Maurer focuses on litigation and says some of his favorite cases involve real estate, particularly eminent domain cases.

“I have enjoyed representing individuals or small businesses in cases involving what I have viewed as injustice by governmental entities and/or insurance companies,” Maurer says. “Often there is a significant fight and dispute as to what is the fair market value of the property, based on its highest and best use. Individuals and small businesses can be at a disadvantage in our legal system when you’re litigating against … a governmental entity or a large insurance company that has unlimited resources to throw into litigation.”

He typically takes on such cases on a contingency basis in which his fees are paid via a percentage of any settlement or jury award.

Maurer declines to disclose the firm’s annual revenue but says profitability on a per-partner and per-attorney basis has increased year-over-year. Part of the firm’s profitability is due to hiring younger, less experienced attorneys who start at a lower salary, and part is due to longstanding, loyal clientele, he says.

Maurer says the greatest change he’s witnessed in the field of law has been the implementation of computers and digital communication. However, those haven’t come without some consequences, he says.

“Throughout my career, it’s certainly become more impersonal in the sense that when I started, there wasn’t email, and a lot of communication occurred over the phone or in person,” Maurer says. “That has changed greatly, and in some ways, to the detriment of the profession. It’s much easier to engage in uncivil behavior when it’s behind a keyboard, rather than in person.”

An online format allows more interactions conducted digitally to become contentious between attorneys and opposing counsel, attorneys and witnesses, and attorneys and clients, Maurer claims.

However, he notes, “The vast majority of lawyers practicing in this community take their obligations toward civility and professionalism (seriously).”

The shift to digital has accelerated since the COVID-19 pandemic, Maurer says. For example, many court hearings and depositions now are held via video conferencing.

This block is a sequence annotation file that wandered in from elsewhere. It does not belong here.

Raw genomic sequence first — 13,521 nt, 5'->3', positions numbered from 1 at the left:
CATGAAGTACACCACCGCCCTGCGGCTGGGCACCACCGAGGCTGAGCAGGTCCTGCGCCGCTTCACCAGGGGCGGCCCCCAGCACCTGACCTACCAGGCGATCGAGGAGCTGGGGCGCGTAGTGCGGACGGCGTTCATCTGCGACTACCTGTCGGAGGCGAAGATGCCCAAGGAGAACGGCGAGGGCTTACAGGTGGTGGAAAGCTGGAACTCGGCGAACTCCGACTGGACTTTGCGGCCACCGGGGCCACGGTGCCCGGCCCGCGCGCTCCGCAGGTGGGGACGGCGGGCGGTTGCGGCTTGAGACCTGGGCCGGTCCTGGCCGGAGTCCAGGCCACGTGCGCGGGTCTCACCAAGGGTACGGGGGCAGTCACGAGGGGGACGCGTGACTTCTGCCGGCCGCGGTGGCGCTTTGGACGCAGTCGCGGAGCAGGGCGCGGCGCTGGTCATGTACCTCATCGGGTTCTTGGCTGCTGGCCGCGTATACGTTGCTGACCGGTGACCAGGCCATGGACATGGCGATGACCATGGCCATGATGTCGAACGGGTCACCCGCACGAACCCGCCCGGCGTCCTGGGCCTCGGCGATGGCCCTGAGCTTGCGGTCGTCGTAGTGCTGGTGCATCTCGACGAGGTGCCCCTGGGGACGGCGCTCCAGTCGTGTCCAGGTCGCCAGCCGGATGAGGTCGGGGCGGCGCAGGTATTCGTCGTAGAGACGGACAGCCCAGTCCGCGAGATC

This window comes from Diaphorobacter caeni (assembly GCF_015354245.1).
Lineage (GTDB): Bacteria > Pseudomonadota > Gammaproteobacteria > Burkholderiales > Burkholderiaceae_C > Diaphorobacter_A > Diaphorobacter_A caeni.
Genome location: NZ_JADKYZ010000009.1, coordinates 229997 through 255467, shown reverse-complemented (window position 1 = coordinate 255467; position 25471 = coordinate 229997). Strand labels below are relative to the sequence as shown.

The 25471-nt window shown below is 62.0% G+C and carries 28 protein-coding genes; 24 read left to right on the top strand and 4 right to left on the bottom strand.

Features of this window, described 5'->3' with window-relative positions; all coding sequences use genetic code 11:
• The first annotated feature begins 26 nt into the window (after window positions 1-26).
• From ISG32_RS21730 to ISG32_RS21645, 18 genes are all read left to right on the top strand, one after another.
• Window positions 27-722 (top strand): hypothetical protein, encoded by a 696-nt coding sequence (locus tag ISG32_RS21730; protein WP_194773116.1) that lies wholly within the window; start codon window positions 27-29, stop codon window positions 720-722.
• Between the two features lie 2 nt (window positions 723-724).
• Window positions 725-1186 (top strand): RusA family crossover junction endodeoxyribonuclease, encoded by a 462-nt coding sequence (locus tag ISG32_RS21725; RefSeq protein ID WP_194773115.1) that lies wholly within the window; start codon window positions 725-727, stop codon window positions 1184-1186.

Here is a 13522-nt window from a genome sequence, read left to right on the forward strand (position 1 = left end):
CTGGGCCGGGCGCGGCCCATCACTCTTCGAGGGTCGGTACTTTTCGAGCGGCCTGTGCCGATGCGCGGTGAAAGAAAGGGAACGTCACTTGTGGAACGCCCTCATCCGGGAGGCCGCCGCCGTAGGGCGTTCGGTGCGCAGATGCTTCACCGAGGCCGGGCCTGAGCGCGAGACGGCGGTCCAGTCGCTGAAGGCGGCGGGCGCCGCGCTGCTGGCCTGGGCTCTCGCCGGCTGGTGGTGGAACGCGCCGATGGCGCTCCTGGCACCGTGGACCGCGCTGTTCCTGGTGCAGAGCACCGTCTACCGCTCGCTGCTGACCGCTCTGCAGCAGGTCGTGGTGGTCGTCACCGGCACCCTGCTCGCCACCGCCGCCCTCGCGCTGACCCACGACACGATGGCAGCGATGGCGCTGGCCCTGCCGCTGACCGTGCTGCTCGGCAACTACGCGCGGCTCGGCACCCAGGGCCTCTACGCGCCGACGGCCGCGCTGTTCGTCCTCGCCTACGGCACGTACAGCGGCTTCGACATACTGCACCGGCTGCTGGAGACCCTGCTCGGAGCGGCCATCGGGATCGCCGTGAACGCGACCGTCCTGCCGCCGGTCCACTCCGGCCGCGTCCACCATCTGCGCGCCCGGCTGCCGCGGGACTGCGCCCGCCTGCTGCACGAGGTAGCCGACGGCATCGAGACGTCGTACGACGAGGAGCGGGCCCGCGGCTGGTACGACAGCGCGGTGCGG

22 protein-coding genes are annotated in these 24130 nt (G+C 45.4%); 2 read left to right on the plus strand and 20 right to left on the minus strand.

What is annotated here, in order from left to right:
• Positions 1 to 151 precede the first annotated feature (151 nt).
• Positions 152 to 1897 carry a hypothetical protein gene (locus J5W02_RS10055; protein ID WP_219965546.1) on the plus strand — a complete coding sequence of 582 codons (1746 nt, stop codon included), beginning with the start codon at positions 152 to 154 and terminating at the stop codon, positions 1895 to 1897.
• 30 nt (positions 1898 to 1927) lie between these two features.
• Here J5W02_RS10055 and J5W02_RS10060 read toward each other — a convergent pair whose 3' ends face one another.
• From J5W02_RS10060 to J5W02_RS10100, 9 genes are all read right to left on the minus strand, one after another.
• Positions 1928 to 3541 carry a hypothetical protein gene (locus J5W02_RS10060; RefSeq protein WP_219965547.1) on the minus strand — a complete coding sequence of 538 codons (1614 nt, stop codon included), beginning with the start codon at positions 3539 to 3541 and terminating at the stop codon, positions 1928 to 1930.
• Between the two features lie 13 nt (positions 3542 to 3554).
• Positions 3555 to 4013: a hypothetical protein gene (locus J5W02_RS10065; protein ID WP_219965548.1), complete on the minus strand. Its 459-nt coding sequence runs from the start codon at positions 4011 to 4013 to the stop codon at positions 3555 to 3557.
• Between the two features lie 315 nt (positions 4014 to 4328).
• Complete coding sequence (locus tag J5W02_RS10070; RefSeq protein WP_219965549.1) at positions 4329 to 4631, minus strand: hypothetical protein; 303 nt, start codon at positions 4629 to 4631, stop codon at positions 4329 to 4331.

Maurer says he believes that in certain areas, such as cross examination of witnesses during depositions, in-person meetings are vital.

Technological advancements have led to more efficiency within the firm’s communications and daily operations, Maurer says.

“Lawyers used to spend a significant part of their day on the phone, trying to connect with opposing counsel or lawyers involved on the other side of a transactional matter,” he says.

When the COVID-19 pandemic struck and the staff was forced to turn to digital communication while working remotely, he was anxious to return to the office, he says. Through a mid-2021 survey, he discovered that most employees also favored working in the firm’s offices.

“We do our best when most of us are in the office,” Maurer contends.

The firm is headquartered on the 16th floor and a portion of the 15th floor of the Washington Trust Financial Center, at 717 W. Sprague. Its Coeur d’Alene office is at 601 E. Front. The Moses Lake office is located at 821 E. Sharon.

Lukins & Annis was established in July 1972 with the merger of two firms.

“Scott Lukins, who was the senior partner of a small, transactional and tax law firm, merged with a firm wherein Gene Annis was the senior partner,” Maurer says. “The firm grew rapidly in the ’70s and ’80s through a number of mergers.”

Lukins & Annis also expanded geographically through mergers into Coeur d’Alene in 1985 and into Moses Lake in 1992. For several years in the early 2000s, the firm also had an office in Seattle, but has since closed that location.

Maurer says the firm hasn’t been part of a large merger in about 20 years.

Virginia Thomas
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Reporter Virginia Thomas has worked at the Journal since 2017 and covers the health care industry. As a reporter, she loves learning about Spokane's many growing industries. She enjoys travelling with her husband, snuggling with her cats, and cross stitching.